In the permanent exhibition, you can follow the transition from Edo to Tokyo by actually seeing and experiencing things from that era.
Let’s start with Edo!
There are many very precise and realistic models.
When you look at them up close, you can feel like you’ve gone back in time to the Edo period.
You can also experience the work of the people in this town in real life.
There were also many models of ukiyoe (Japanese woodblock print) shops, sushi restaurants, and even a temple school!
Tokugawa Ieyasu is also watching over us!
And the Edo-Tokyo Museum is not just about the Edo period!
You can follow the history from the Edo period to modern Tokyo in chronological order.
It was interesting to see so many things I knew about but had never seen in person!
The first iMac,the first pagerthe first Walkman etc…
There were more than just objects. There are models of houses from each era, so you can get a good idea of how people used to live. The picture is of a house from the Showa era. It’s so realistic.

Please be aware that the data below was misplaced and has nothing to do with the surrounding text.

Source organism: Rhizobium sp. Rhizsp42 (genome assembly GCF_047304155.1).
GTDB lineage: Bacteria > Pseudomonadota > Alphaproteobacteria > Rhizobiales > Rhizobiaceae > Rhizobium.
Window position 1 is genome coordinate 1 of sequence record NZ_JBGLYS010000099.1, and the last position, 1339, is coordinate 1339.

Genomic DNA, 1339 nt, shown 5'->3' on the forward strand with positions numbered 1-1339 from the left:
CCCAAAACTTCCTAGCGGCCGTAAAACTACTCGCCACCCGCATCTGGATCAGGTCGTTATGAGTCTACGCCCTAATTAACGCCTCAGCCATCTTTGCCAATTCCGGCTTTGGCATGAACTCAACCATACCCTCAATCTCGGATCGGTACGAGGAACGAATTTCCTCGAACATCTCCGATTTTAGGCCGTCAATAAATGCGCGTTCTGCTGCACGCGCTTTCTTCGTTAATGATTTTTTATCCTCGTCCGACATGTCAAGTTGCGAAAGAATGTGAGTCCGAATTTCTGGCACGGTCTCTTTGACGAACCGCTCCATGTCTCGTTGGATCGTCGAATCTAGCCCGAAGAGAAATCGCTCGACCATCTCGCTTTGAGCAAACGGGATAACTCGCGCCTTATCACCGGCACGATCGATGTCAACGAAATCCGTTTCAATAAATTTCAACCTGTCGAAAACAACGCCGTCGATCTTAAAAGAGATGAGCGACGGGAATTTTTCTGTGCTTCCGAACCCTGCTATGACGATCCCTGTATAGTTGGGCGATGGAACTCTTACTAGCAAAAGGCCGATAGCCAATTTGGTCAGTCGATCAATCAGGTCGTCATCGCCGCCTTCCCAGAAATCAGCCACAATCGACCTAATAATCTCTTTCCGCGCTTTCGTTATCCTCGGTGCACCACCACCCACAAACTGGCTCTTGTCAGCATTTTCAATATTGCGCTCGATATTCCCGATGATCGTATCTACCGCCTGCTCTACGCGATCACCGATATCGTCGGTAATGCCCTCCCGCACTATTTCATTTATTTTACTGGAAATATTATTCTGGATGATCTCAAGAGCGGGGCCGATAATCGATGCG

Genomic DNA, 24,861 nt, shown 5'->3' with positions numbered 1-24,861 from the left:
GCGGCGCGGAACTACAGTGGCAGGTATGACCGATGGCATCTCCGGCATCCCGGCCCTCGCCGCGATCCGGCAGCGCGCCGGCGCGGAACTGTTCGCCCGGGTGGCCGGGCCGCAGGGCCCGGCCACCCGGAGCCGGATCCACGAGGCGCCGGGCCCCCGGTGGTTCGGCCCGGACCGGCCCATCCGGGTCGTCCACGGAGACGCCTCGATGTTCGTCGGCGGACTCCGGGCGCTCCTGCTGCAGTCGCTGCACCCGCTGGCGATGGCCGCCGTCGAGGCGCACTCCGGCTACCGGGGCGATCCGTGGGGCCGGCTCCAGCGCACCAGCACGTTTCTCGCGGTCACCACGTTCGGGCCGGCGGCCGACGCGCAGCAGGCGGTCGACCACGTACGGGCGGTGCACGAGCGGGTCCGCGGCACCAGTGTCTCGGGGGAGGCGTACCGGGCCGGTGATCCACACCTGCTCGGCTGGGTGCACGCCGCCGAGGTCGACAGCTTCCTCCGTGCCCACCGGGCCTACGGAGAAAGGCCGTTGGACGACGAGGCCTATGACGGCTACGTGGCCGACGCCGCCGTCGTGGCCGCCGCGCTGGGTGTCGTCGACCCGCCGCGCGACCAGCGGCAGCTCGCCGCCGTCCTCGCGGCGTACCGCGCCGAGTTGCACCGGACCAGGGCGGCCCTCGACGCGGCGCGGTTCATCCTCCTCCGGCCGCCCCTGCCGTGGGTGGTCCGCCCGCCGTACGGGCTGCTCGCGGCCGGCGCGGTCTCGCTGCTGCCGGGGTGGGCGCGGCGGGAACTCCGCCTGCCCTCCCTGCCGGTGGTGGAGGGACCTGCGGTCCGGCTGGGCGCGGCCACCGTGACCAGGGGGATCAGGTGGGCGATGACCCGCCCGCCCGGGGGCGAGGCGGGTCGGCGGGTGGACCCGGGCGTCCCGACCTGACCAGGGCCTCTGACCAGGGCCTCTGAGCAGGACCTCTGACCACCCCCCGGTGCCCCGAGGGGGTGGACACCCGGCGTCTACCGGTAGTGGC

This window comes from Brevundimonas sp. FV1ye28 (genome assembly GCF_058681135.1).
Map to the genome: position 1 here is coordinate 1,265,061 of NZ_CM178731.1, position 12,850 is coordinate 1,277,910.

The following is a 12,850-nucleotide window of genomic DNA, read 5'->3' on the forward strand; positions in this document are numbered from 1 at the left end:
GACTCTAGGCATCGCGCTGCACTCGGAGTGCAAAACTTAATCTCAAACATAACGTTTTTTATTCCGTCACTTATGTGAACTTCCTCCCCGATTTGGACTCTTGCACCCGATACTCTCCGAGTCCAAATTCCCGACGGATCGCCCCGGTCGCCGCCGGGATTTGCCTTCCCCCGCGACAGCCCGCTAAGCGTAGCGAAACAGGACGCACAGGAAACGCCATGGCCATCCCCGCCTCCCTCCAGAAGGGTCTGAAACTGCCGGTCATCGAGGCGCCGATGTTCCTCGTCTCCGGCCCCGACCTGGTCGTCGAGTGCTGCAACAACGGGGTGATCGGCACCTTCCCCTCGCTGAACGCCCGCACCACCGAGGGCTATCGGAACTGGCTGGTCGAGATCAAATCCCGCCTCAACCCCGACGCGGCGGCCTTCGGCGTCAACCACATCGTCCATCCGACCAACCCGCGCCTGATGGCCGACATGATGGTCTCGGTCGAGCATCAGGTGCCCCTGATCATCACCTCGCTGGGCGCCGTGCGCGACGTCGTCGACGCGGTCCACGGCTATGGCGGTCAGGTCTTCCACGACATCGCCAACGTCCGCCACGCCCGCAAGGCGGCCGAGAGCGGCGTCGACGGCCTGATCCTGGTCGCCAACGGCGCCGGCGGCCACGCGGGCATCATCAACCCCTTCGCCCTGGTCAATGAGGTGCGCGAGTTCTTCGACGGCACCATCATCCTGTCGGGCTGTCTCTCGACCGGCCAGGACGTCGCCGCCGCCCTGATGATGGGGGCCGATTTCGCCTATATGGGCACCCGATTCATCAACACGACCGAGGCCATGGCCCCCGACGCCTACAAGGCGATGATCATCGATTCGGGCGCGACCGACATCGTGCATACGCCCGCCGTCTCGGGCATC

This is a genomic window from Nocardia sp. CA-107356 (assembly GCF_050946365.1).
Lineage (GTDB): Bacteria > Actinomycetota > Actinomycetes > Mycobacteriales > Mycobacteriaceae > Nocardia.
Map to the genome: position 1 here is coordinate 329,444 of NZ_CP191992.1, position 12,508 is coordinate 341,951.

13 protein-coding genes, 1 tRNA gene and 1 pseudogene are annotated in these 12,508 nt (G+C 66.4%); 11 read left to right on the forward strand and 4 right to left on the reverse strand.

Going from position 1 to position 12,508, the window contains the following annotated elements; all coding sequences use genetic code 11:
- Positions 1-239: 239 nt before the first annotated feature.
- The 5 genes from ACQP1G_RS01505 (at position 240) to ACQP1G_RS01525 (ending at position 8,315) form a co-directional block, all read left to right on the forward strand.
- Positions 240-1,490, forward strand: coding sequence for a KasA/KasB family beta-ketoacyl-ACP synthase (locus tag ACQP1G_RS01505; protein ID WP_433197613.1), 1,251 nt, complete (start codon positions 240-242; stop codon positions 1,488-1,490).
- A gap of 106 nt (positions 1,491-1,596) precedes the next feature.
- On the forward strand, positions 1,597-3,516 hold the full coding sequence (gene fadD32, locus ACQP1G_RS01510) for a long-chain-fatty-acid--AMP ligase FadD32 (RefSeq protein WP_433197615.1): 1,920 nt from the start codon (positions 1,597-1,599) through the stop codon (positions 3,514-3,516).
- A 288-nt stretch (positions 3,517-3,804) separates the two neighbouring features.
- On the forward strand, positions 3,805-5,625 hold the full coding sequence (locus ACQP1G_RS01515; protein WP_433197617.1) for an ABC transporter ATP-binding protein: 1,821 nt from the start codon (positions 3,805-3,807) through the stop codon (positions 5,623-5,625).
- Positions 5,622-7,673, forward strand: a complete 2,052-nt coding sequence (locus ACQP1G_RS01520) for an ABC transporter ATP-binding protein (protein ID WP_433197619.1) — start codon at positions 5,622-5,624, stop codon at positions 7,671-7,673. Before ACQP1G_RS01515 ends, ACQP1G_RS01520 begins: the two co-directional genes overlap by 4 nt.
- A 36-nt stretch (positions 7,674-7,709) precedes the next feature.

My impression of the Edo-Tokyo Museum is that there is not much to read and understand, and you can learn by actually seeing and touching the models. You can learn by actually looking at and touching the models, so you won’t get tired, and you can enjoy it as if you were watching a Youtube video.
There is also a library in the Edo-Tokyo Museum, so it might be interesting to actually go through the literature and do some research to deepen your understanding!
There are so many more interesting exhibits than I’ve mentioned in this article that it’s impossible to cover them all in one article, so I urge you all to visit the museum once! You won’t regret it!
You won’t regret it! Even if you’ve been to the museum before when you were in elementary school, you’ll find it much more interesting now that you’ve grown up.
With the Tokyo Olympics coming up, why not take a look back at the history of Tokyo once again!
The special exhibition I mentioned in the first half, “Hokusai and Hiroshige: The Challenge of the 36 Views of Mount Fuji,” will be on display until June 20, so be sure to visit during this period!
The Edo-Tokyo Museum is currently closed until May 31 due to the new coronavirus.
As I mentioned earlier, if you’d like to be one of the first to see the special exhibition, “Hokusai and Hiroshige: The Challenge of the Thirty-six Views of Mount Fuji,” you can see a bit of it in VR, so enjoy that!